When the procession reached the gates of Victoria Park, the fascist youth had climbed onto parapets and railings. With one hand raised in the fascist salute, the other throwing bacon and rotten apples, chants of, ‘we are the boys of the bulldog breed’ were interspersed with the national anthem, each verse ending with the crowd spitting on the marchers.
By this point, after the march stopped in Victoria Park to deliver speeches and proceeded walking back to Tower Hill, the verbal abuse tipped over into physical violence. What began with fist fights quickly deteriorated into attacks on non-violent marchers as the fascists picked up weapons.
Two protestors had their faces and hands slashed with razors in Victoria Park; fireworks were thrown into the procession as they passed Roman Road. In Stepney Green, the fascists attacked protestors with iron weapons up to a foot long.
But the violent clashes only served as a decoy to occupy the police while the real attack was carried out. As police forces monitored the march towards Tower Hill, the fascists set out to destroy the local Jewish businesses. 150 fascist teenagers ran unimpeded down a deserted Clinton Road headed towards Mile End Road, smashing the windows and looting all the Jewish-owned shops in their way.
The sheer number of the fascists overwhelmed the shopkeepers, and the few who tried to stop them were attacked with stones and wooden planks. A Mr Samuel Jelen, who owned a hair salon on Mile End Road, was hurled through a shop window together with a four-year-old girl. Another Jewish man had his car flipped over and set ablaze.
The Jewish businesses in Mile End suffered financial losses and destruction of property as a result of the Mile End Pogrom, but the attack did not just affect the community financially.
As the culmination of years of ramped-up antisemitism in the neighbourhood, the incident made the Jewish people in the East End concerned over their safety in the area, as captured in the following interviews by a correspondent from the Jewish Chronicle shortly after the attack:
‘As I was speaking to one shopkeeper, his mother-in-law, who had just heard the news, rushed in. The look of terror on her face and her hysterical questions showed clearly that this attempt to terrorise the Jewish people of East London is having some effect. Another shopkeeper wanted to know what to do, and had decided to lay in a store of timber to barricade himself in against future attacks. […]’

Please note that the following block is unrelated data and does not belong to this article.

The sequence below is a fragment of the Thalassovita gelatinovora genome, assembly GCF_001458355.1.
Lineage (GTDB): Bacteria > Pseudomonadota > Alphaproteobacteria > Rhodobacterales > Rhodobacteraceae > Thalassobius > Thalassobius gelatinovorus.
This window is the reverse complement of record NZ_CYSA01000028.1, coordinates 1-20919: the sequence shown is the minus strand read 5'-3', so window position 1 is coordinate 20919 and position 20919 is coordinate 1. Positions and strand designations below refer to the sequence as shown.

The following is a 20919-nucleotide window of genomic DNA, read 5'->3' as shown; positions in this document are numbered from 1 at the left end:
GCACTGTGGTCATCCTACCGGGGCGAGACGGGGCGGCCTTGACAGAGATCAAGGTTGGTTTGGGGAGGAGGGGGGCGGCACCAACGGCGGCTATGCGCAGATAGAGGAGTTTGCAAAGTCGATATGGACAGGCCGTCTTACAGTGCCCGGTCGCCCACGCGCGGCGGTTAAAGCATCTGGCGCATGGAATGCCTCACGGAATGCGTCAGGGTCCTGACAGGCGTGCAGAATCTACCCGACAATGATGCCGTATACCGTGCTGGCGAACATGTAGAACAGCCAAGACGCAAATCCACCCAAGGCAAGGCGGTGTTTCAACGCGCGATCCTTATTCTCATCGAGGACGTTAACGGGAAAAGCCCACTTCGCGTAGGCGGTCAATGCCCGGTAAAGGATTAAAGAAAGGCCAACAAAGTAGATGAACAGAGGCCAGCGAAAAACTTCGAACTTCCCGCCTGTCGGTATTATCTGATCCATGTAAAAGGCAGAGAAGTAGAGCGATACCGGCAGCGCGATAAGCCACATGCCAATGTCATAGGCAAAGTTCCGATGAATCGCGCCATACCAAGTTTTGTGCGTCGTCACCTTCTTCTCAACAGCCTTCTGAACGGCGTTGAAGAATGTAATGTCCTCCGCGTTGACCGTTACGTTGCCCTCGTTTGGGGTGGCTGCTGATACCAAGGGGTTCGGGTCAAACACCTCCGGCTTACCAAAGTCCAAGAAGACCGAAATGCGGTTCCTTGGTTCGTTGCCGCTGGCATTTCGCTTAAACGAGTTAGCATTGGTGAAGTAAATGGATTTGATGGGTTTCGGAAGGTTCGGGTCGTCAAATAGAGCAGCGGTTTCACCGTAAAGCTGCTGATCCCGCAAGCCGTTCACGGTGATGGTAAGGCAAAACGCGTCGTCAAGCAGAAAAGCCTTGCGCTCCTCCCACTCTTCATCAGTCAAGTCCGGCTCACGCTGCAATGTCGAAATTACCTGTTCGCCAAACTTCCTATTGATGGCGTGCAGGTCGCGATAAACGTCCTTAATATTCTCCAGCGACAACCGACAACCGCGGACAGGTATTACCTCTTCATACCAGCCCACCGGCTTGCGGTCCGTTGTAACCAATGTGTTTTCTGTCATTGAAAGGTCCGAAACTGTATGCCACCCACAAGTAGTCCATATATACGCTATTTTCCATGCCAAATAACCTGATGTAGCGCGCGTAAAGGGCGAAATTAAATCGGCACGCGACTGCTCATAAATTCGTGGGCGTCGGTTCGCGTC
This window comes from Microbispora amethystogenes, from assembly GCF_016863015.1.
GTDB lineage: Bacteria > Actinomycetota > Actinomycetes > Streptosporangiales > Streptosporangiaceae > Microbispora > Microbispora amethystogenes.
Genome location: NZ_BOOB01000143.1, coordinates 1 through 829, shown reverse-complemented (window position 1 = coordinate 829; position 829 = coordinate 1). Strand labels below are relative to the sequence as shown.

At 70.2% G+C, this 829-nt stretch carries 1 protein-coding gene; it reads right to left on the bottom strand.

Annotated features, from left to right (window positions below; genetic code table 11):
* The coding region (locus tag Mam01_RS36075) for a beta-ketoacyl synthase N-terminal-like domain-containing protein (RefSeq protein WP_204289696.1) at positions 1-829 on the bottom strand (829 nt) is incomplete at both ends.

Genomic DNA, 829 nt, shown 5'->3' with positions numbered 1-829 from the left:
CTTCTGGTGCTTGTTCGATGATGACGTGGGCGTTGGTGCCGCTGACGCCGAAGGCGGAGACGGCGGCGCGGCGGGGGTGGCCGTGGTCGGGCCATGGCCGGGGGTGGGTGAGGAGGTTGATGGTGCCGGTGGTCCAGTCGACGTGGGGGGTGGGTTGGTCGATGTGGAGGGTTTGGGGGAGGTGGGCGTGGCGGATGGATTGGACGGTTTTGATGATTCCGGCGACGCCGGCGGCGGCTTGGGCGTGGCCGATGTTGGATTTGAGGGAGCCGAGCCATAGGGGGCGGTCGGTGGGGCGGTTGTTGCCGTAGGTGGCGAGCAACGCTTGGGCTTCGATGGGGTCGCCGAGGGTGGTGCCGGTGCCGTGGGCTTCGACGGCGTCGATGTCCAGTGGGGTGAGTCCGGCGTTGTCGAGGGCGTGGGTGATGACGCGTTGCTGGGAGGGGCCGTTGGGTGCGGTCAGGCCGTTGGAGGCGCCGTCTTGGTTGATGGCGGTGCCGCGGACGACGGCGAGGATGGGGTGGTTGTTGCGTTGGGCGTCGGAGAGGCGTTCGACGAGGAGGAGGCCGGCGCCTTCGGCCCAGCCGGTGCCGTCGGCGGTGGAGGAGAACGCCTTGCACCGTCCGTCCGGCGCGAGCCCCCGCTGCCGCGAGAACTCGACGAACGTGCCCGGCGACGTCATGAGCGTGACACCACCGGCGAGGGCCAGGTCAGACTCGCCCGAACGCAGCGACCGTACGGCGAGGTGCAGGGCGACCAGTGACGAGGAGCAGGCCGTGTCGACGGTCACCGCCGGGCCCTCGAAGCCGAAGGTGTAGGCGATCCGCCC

Although these shopkeepers were naturally indignant at what had taken place, I noticed the apprehensive tone in their voices. One shopkeeper voiced this when he said, ‘I fear this is only the beginning.’
From our contemporary perspective , it’s difficult to picture the BUF taking power and turning the U.K into a fascist dictatorship. But in the 1930s, as one European country after the other was overthrown by fascists, it may have seemed like a real threat.
Italy was under Mussolini’s dictatorship, Germany had been overtaken by Hitler; one year prior to the attack, the Nuremberg Laws had stripped the German Jews of their basic rights; in July 1936, three months before the Mile End Pogrom, Spanish fascists rebelled against the far-left regime and threw the country into a civil war.
In the London County Council election five months after the Mile End Pogrom, the BUF polled 8,000 votes in Bethnal Green, Limehouse and Shoreditch, adding up to 19 per cent of the votes in some areas of Bethnal Green. While it didn’t suffice to win a seat, it was enough to fuel concerns over the growing support for fascism in Britain.
The Jewish community in the East End would suffer four more years as neighbours to a fascist party; four years of antisemitic posters, harrassment, fascist demonstrations, and a lingering fear that this may be the new normal. But with the start of World War II, the BUF’s close ties to Nazi Germany and Italy had them falling out of grace with much of their supporters before being banned by the government in 1940.
There’s a reason why the memory of the Battle of Cable Street has been detached from the counter violence it sparked merely one week later; it doesn’t fit into our narrative of what Britain is, what it represents, in particular during World War II. But with right-wing nationalism still present in modern times, it’s more important than ever to recognise our local fascist past; that it can – and did – happen right here in our own streets.
If you enjoy uncovering the hidden history of the Jewish community in your local area, why not read about the oldest Jewish cemetery in the UK that’s right on our doorstep?